Most scalp micropigmentation clinics have advertised on Facebook at some point, in fact its the first marketing exercise that many clinics turn to. We published some Facebook marketing tips recently that you should probably check out.

Those who have boosted posts on the platform before will no doubt be familiar with the frustration of having your adverts denied by Facebook’s ad team.

The frustration is compounded by a lack of actionable information provided with the refusal. Most rejections are accompanied with a not-so-helpful message to check Facebook’s advertising policies. Gee… thanks. This leaves many people stuck in a cycle of continuously reapplying, with no real clue as to what needs to change to finally get the ads past the approval stage.

Of course there are many reasons why ads are rejected. Assuming your ads are not sexist, racist, homophobic or generally unpleasant, almost every scalp micropigmentation advert that gets rejected, does so for one of two reasons.

Before and after photographs

Every clinic I know uses photographs taken before and after a procedure as their primary method of promotion. They’re everywhere – on their website, their Facebook pages, their Instagram accounts and in their brochures. However, before and after photographs do not belong in Facebook ads.

Facebook has a duty to act responsibly. Before and after photos, unfortunately, have two potentially negative implications. First, they send a message that the ‘before’ photo shows a less than favorable physical characteristic, and the ‘after’ photo represents how the person should look. Second, ‘before and after’ photos have long been used to depict unrealistic outcomes. Think anti-aging and weight loss for example, although the hair loss industry is no angel in this regard. There are many cases of advertising watchdogs clamping down on dishonest marketing.

The bottom line – Facebook does not like before and after photos, and they do not allow such photos to be used in paid-for posts on their platform.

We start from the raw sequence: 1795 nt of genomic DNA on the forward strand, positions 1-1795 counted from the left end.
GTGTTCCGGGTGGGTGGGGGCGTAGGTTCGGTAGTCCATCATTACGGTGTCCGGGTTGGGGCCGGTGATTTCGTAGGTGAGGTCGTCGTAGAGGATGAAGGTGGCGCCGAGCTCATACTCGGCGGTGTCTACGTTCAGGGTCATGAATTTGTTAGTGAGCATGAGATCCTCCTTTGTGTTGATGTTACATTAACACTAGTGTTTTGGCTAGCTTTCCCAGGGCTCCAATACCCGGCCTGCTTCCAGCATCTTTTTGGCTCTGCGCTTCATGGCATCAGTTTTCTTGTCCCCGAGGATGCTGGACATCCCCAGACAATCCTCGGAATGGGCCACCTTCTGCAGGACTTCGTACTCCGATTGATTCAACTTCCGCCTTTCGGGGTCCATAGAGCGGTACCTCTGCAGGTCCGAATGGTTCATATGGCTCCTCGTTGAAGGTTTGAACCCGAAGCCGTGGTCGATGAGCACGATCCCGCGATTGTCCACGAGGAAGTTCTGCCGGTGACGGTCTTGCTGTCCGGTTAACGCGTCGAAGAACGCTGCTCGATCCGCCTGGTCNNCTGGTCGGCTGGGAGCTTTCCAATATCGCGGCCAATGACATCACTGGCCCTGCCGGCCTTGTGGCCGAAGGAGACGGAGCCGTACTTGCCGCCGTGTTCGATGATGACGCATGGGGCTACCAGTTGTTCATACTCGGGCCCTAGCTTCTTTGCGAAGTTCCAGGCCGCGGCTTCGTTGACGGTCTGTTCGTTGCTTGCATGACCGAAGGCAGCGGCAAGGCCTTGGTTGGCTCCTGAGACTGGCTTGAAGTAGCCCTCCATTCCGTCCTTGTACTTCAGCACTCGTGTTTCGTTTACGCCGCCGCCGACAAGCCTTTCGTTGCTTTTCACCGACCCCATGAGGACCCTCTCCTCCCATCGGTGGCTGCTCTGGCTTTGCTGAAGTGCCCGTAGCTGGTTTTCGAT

The solution – Use ‘after’ photos only and use text to convey the message, or use ‘lifestyle’ or ‘treatment in progress’ photos.

Tone of the message

So you’re not using ‘before and after’ photos, yet your ads keep getting rejected? Most of the time the way you’re describing your service is the problem.

What most of us consider derogatory, and what Facebook considers derogatory, are often two different things.

For example, Facebook would not allow a phrase like

  • Are you bald?
  • Are you overweight?

But Facebook would approve alternatives such as

  • Are you anxious about hair loss?
  • Do you find it difficult to lose weight?

The examples above are saying basically the same thing, but with a different tone. Tone is important to Facebook, so if your ads keep getting rejected, keep reviewing your text and ask yourself how you’d feel as a bald (or overweight) person viewing the ad. Remove any negative connotations, and re-submit for approval.

Really struggling? There are many reasons why ads get rejected, like too much text covering the ad photo, inappropriate targeting any many more. These are the two most common scenarios we see in the scalp micropigmentation world.

If you’ve removed any before and after photos and checked the tone of the text content, but you still can’t get your ads approved, we may be able to help. Catch my team using the Live Chat button.

Further reading

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